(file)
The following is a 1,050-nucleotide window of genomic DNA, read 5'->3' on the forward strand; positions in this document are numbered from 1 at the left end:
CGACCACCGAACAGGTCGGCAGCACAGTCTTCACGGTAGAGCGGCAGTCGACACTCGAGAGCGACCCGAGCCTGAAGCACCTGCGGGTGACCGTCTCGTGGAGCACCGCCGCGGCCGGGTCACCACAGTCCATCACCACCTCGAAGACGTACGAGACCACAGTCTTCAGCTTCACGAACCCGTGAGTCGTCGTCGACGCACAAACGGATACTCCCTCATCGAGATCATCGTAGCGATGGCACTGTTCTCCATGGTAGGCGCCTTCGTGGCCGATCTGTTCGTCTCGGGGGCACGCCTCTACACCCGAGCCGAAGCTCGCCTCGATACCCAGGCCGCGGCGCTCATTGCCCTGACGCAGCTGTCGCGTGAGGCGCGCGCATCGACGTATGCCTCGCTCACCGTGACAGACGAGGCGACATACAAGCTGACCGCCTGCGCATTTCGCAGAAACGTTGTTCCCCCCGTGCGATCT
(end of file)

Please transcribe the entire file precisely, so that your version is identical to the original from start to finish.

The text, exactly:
The following is a 1,050-nucleotide window of genomic DNA, read 5'->3' on the forward strand; positions in this document are numbered from 1 at the left end:
CGACCACCGAACAGGTCGGCAGCACAGTCTTCACGGTAGAGCGGCAGTCGACACTCGAGAGCGACCCGAGCCTGAAGCACCTGCGGGTGACCGTCTCGTGGAGCACCGCCGCGGCCGGGTCACCACAGTCCATCACCACCTCGAAGACGTACGAGACCACAGTCTTCAGCTTCACGAACCCGTGAGTCGTCGTCGACGCACAAACGGATACTCCCTCATCGAGATCATCGTAGCGATGGCACTGTTCTCCATGGTAGGCGCCTTCGTGGCCGATCTGTTCGTCTCGGGGGCACGCCTCTACACCCGAGCCGAAGCTCGCCTCGATACCCAGGCCGCGGCGCTCATTGCCCTGACGCAGCTGTCGCGTGAGGCGCGCGCATCGACGTATGCCTCGCTCACCGTGACAGACGAGGCGACATACAAGCTGACCGCCTGCGCATTTCGCAGAAACGTTGTTCCCCCCGTGCGATCT